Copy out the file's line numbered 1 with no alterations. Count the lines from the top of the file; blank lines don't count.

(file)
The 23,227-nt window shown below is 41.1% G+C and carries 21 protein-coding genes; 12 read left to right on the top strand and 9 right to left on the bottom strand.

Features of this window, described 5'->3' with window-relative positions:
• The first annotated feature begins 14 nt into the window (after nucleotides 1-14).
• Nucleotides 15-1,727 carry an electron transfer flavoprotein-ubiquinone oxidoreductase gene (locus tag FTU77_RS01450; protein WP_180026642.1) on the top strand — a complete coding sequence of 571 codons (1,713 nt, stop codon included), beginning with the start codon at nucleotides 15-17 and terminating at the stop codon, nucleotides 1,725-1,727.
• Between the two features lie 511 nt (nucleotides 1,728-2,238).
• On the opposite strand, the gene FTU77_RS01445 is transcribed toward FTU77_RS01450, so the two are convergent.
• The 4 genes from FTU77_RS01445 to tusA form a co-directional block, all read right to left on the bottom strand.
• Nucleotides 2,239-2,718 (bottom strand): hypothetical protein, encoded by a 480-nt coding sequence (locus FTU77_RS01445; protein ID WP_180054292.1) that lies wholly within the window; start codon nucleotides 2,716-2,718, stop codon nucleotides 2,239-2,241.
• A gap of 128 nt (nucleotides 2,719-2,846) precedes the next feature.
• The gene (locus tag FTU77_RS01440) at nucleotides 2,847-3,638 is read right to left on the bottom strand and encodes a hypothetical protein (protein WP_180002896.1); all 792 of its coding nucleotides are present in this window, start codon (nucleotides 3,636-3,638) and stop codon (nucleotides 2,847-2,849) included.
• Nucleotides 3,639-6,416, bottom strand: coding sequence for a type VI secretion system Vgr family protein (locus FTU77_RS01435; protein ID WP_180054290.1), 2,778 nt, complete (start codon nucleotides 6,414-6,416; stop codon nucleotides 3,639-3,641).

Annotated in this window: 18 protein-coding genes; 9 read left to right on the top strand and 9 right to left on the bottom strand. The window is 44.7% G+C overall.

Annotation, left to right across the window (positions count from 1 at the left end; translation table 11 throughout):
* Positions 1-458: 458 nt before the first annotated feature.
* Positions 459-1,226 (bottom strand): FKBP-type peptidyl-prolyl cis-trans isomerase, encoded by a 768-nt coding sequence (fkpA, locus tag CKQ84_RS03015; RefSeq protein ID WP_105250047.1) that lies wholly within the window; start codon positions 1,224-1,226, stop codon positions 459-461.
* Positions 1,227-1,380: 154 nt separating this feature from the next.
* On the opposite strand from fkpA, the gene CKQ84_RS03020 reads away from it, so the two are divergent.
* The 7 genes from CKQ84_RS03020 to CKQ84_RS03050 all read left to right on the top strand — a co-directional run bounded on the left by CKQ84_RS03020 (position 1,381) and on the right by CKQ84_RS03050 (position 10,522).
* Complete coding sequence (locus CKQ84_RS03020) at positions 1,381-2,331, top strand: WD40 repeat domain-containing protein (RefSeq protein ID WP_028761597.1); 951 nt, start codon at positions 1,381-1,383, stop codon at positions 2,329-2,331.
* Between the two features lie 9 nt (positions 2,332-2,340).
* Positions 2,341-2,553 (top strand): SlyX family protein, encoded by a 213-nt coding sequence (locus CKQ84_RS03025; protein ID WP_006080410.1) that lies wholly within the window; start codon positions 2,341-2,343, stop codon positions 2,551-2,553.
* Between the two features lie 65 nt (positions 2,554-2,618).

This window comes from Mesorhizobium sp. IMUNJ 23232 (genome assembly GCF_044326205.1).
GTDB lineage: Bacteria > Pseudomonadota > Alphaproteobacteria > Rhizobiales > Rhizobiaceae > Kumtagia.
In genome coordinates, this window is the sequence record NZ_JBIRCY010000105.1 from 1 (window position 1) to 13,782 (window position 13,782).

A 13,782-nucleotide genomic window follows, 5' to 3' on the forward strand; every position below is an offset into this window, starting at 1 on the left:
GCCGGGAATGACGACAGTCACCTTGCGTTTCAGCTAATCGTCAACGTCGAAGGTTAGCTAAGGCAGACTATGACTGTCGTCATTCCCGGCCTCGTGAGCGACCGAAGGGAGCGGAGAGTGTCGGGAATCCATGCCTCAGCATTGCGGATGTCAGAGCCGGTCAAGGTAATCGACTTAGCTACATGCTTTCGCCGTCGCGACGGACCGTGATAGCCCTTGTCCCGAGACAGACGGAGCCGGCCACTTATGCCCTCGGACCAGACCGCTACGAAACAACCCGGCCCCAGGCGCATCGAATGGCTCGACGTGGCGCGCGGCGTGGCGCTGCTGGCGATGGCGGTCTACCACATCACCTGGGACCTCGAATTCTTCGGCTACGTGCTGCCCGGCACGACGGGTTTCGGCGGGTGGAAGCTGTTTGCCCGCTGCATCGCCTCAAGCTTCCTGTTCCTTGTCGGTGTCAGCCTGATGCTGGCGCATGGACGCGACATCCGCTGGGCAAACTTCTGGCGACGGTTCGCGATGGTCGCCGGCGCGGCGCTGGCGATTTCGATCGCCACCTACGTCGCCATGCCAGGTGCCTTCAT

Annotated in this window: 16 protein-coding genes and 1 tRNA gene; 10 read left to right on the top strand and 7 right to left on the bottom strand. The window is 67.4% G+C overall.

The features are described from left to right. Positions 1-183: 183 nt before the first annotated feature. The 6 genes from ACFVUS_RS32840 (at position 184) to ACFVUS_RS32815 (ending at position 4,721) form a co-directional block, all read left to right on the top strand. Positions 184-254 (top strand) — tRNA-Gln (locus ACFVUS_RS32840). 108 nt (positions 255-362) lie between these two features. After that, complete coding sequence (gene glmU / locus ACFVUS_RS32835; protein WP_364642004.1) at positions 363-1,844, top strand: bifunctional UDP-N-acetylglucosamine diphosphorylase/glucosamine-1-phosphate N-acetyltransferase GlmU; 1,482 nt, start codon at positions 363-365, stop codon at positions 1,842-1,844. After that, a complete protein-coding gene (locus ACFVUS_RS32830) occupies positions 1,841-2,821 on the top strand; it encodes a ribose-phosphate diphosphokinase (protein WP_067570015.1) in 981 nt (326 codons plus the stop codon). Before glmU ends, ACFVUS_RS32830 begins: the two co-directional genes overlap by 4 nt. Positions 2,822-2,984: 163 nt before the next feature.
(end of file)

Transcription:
The 23,227-nt window shown below is 41.1% G+C and carries 21 protein-coding genes; 12 read left to right on the top strand and 9 right to left on the bottom strand.